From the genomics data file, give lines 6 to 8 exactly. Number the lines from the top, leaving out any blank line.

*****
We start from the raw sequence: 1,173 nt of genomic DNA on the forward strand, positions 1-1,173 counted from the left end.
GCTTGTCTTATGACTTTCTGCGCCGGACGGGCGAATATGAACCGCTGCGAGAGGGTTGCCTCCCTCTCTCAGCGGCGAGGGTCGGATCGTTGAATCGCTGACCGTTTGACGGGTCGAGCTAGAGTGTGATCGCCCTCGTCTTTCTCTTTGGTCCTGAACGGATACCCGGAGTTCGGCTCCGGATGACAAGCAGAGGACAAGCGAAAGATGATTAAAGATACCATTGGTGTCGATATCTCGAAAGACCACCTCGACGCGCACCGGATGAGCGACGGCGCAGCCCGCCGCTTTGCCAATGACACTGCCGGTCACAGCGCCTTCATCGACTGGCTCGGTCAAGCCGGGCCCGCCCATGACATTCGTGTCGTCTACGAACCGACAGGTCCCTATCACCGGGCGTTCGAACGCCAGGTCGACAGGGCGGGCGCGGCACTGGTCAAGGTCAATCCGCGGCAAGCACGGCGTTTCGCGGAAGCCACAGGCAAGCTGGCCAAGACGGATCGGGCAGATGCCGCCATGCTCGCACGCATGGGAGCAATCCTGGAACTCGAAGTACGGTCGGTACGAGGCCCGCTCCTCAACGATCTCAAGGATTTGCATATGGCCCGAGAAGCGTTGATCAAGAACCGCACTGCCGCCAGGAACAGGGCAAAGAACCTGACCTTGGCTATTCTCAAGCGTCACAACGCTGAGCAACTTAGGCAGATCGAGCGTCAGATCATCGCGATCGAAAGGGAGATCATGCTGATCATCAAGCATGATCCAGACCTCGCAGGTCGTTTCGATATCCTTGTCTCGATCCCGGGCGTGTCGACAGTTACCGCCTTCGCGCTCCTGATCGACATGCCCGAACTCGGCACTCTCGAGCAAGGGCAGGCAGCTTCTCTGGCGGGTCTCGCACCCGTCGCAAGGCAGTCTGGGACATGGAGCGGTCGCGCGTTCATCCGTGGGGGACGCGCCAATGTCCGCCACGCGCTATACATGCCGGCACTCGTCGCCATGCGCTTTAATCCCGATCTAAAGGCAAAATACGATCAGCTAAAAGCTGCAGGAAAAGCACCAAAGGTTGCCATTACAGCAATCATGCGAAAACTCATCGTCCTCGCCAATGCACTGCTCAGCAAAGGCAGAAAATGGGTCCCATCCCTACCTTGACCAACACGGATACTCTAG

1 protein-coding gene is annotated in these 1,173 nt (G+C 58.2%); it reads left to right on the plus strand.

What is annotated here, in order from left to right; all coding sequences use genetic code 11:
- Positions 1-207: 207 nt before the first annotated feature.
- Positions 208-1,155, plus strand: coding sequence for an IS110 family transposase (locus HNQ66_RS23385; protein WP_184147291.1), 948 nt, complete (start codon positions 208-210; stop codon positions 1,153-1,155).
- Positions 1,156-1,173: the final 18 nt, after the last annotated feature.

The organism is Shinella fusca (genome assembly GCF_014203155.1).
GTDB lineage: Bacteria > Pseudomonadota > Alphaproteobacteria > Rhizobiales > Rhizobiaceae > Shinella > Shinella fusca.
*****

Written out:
- Positions 208-1,155, plus strand: coding sequence for an IS110 family transposase (locus HNQ66_RS23385; protein WP_184147291.1), 948 nt, complete (start codon positions 208-210; stop codon positions 1,153-1,155).
- Positions 1,156-1,173: the final 18 nt, after the last annotated feature.

The organism is Shinella fusca (genome assembly GCF_014203155.1).